What I have learned about debt
Having been through the mill of having the shackles of debt. I thought I would write-up my experiences of debt so that it will give you some pointers about when to use it and how to handle it. My experience with debt on the whole has been unpleasant, when I started my first business, I didn’t understand money or debt very well.
I have made all the mistakes, borrowing to get a new car, borrowing for luxuries and borrowing to fund a lifestyle. I have made most of the debt mistakes and borne most of the consequences.
Here is what I have learned…
Debt is a tool to help you grow.
How you use debt determines whether it is a good or bad decision. If you see debt as a tool to help you progress in life then it is good. Debt has to been looked on over the long-term. Is taking a £5000 loan for a luxury a wise decision? Is taking £5000 loan to save costly interest on a credit card a good idea? Is borrowing money to support your lifestyle whilst your business is getting going a great way to go? It all hinges on your individual circumstances. If you look at some of the wealthiest people on the planet, they use debt to grow, but use cash to live. Debt is a tool for growth. What does that mean? Well, if taking on debt can reduce your outflow of money or can help you earn more money, then maybe it is a good idea.
Debt has to be managed.
Debt is a long-term contract between you and the lender. Don’t take it lightly. My mistake earlier in my life was taking financial and debt decisions too lightly. Today, I have learned that lesson. I have a budget planner, debt calendar and a debt reduction spreadsheet. All this assures me that at any given moment, I know my own financial position. There are lots of free tools out there to help you, but I simply use Google sheets to help me get it all logged.
Cash will always be King.
The world belongs to those who can pay cash. In the wider world debt is used by those who lack cash. If you really want to do well in life, it isn’t measured by the car you drive or the house you live in, those things can be gained by borrowing money. Real wealth is measured in two ways, how much cash do you have? and if your source of income stopped tomorrow, how long could you live before your money runs out? Debt can give you the illusion of wealth, but cash is always king.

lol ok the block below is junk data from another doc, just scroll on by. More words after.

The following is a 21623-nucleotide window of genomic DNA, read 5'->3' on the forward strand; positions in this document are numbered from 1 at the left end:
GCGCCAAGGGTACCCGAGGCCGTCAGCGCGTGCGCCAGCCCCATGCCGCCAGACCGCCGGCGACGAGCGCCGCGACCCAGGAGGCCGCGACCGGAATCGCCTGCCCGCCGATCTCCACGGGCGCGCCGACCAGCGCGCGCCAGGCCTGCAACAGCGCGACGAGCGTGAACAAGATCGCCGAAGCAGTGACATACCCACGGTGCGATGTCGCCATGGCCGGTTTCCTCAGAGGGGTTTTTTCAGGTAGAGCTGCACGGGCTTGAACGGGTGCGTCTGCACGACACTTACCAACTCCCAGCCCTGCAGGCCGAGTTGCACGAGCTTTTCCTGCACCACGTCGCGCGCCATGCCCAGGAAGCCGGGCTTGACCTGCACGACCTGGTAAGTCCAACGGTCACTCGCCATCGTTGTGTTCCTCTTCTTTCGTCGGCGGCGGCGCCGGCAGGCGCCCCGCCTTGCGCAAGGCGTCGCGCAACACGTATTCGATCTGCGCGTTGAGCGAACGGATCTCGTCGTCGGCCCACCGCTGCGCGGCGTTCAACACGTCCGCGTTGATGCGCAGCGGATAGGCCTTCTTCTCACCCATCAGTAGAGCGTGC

Debt can crush you.
When things got really bad for me financially, the worst thing was the letters and phone calls. At the worst point, I owed £250,000 as a result of a failed business venture. I attempted to fix things by using credit cards and loans to keep the plates spinning. Eventually I couldn’t cope and fell behind. The letters and phone calls started, they continued and continued. By this time, looking back, I think I probably had some kind of mild breakdown. I stopped replying to phone calls, stopped opening letters. Whatever you do, don’t get yourself into the mess I did. There are ways out and talking to lenders is much better (even if it is embarrassing and frustrating). I’ll do some posts about this soon.
When we take on a loan or financial commitment, we should always plan for some degree of negative change in our position. An interest rate rise, a decrease in income or a surprise expense. Make sure you have factored some breathing room into your financial plans. Just in case something changes, you have the free cash to cover your bills and repayments.
Whatever your circumstances, I would advise anyone considering borrowing money to think long and hard before they make a decision. Sometimes, it can be a good plan to borrow money but If it doesn’t work out as you planned, you could be saddled with it for a long time.